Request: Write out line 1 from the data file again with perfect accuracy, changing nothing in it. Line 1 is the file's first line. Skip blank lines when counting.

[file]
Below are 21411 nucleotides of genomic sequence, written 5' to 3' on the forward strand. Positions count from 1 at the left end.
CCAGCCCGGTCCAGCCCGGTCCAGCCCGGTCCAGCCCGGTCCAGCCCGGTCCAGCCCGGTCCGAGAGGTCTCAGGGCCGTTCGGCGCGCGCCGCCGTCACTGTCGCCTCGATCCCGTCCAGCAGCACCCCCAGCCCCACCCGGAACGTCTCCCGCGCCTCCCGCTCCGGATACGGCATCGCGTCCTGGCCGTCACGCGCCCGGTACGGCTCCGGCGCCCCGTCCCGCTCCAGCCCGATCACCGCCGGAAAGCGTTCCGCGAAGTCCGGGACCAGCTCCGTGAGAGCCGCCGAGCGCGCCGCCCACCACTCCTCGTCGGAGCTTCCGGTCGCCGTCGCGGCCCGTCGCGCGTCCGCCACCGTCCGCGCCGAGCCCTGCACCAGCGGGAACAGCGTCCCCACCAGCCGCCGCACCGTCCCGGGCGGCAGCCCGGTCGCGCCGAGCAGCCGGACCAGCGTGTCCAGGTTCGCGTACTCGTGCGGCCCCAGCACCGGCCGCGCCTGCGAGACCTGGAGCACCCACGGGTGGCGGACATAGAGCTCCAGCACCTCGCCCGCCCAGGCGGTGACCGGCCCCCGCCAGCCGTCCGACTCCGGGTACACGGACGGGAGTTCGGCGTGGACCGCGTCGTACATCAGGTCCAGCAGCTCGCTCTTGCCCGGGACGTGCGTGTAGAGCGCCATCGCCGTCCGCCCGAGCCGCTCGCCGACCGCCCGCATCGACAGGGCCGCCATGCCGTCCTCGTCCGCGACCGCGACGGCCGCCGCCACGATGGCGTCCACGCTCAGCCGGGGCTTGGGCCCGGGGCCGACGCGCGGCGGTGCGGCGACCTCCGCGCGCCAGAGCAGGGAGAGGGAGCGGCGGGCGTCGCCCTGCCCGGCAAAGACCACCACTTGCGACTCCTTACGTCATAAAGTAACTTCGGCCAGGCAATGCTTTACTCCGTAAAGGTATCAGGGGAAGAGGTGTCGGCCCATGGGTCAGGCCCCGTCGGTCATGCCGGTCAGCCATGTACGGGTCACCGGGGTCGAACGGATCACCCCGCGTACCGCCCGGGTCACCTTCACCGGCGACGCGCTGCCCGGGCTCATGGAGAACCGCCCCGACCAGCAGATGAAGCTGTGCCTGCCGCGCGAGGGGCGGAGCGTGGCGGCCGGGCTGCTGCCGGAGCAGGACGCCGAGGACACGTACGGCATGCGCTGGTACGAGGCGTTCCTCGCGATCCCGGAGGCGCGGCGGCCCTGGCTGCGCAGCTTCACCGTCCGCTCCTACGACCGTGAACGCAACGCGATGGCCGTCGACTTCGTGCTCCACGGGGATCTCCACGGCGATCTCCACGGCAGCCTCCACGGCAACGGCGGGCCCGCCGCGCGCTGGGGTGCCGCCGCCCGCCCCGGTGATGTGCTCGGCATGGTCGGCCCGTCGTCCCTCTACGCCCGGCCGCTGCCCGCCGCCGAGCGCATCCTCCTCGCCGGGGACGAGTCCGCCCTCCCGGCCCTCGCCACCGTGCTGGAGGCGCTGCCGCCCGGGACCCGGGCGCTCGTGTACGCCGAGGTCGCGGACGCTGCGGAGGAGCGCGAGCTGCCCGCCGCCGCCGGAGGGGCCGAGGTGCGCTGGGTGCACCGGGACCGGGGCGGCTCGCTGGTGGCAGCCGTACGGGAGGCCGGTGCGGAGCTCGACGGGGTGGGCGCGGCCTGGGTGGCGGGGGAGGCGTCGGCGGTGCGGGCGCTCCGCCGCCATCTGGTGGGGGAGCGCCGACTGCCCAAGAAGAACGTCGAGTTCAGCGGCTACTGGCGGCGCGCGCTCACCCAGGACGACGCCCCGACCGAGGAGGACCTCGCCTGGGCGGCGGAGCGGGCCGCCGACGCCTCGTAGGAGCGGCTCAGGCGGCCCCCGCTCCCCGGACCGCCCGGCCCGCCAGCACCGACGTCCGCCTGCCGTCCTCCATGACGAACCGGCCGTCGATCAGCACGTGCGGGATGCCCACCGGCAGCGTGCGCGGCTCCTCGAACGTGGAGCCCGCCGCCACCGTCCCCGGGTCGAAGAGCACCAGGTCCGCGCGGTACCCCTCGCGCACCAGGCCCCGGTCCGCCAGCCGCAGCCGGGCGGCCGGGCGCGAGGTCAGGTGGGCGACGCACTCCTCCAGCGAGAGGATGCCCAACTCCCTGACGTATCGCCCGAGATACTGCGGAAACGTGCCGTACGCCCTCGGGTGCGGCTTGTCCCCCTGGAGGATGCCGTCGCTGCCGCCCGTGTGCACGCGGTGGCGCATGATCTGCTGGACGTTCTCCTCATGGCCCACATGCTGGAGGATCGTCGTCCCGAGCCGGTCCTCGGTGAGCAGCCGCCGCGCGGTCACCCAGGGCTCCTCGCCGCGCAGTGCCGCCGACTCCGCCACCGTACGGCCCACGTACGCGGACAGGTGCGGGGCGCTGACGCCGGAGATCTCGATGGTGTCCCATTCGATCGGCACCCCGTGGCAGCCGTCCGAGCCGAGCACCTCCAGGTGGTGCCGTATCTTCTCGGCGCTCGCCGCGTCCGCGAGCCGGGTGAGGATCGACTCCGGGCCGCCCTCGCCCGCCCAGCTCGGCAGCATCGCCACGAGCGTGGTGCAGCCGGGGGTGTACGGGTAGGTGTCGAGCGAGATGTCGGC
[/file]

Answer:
Below are 21411 nucleotides of genomic sequence, written 5' to 3' on the forward strand. Positions count from 1 at the left end.